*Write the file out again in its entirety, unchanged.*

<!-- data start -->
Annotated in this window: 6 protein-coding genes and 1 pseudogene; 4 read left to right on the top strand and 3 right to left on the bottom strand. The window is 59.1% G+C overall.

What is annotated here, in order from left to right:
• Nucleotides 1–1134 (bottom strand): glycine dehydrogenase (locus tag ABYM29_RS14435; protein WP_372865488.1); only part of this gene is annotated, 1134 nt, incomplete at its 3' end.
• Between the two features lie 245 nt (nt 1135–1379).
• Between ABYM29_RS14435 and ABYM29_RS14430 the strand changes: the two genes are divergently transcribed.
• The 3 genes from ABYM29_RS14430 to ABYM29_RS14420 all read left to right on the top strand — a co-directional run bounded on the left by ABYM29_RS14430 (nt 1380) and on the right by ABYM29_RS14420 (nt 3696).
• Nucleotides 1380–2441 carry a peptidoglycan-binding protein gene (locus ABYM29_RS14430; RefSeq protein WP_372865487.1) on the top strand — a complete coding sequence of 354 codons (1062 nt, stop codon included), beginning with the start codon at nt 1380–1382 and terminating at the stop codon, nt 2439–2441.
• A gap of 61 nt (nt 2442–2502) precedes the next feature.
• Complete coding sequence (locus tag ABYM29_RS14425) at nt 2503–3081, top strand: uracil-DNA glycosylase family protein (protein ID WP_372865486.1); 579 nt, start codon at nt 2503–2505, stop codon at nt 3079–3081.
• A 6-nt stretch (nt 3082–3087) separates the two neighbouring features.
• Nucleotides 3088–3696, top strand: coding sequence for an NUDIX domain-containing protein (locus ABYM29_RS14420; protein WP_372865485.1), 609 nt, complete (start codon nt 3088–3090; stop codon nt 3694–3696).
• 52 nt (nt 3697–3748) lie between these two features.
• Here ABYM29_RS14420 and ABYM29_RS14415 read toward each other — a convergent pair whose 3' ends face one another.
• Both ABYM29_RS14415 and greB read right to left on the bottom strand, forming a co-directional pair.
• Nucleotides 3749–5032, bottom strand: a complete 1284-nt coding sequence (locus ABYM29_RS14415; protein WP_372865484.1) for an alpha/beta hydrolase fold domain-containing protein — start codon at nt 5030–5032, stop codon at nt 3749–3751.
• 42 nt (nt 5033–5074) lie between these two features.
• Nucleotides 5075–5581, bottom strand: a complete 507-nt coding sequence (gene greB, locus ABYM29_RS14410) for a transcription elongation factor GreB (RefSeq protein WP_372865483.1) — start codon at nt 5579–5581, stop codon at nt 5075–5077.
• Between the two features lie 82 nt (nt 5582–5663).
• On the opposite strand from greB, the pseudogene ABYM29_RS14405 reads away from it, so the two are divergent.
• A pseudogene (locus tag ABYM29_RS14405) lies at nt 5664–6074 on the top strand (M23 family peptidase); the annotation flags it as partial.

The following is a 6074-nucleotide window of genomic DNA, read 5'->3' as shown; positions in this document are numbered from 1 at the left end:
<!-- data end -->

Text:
Annotated in this window: 6 protein-coding genes and 1 pseudogene; 4 read left to right on the top strand and 3 right to left on the bottom strand. The window is 59.1% G+C overall.

What is annotated here, in order from left to right:
• Nucleotides 1–1134 (bottom strand): glycine dehydrogenase (locus tag ABYM29_RS14435; protein WP_372865488.1); only part of this gene is annotated, 1134 nt, incomplete at its 3' end.
• Between the two features lie 245 nt (nt 1135–1379).
• Between ABYM29_RS14435 and ABYM29_RS14430 the strand changes: the two genes are divergently transcribed.
• The 3 genes from ABYM29_RS14430 to ABYM29_RS14420 all read left to right on the top strand — a co-directional run bounded on the left by ABYM29_RS14430 (nt 1380) and on the right by ABYM29_RS14420 (nt 3696).
• Nucleotides 1380–2441 carry a peptidoglycan-binding protein gene (locus ABYM29_RS14430; RefSeq protein WP_372865487.1) on the top strand — a complete coding sequence of 354 codons (1062 nt, stop codon included), beginning with the start codon at nt 1380–1382 and terminating at the stop codon, nt 2439–2441.
• A gap of 61 nt (nt 2442–2502) precedes the next feature.
• Complete coding sequence (locus tag ABYM29_RS14425) at nt 2503–3081, top strand: uracil-DNA glycosylase family protein (protein ID WP_372865486.1); 579 nt, start codon at nt 2503–2505, stop codon at nt 3079–3081.
• A 6-nt stretch (nt 3082–3087) separates the two neighbouring features.
• Nucleotides 3088–3696, top strand: coding sequence for an NUDIX domain-containing protein (locus ABYM29_RS14420; protein WP_372865485.1), 609 nt, complete (start codon nt 3088–3090; stop codon nt 3694–3696).
• 52 nt (nt 3697–3748) lie between these two features.
• Here ABYM29_RS14420 and ABYM29_RS14415 read toward each other — a convergent pair whose 3' ends face one another.
• Both ABYM29_RS14415 and greB read right to left on the bottom strand, forming a co-directional pair.
• Nucleotides 3749–5032, bottom strand: a complete 1284-nt coding sequence (locus ABYM29_RS14415; protein WP_372865484.1) for an alpha/beta hydrolase fold domain-containing protein — start codon at nt 5030–5032, stop codon at nt 3749–3751.
• 42 nt (nt 5033–5074) lie between these two features.
• Nucleotides 5075–5581, bottom strand: a complete 507-nt coding sequence (gene greB, locus ABYM29_RS14410) for a transcription elongation factor GreB (RefSeq protein WP_372865483.1) — start codon at nt 5579–5581, stop codon at nt 5075–5077.
• Between the two features lie 82 nt (nt 5582–5663).
• On the opposite strand from greB, the pseudogene ABYM29_RS14405 reads away from it, so the two are divergent.
• A pseudogene (locus tag ABYM29_RS14405) lies at nt 5664–6074 on the top strand (M23 family peptidase); the annotation flags it as partial.

The following is a 6074-nucleotide window of genomic DNA, read 5'->3' as shown; positions in this document are numbered from 1 at the left end: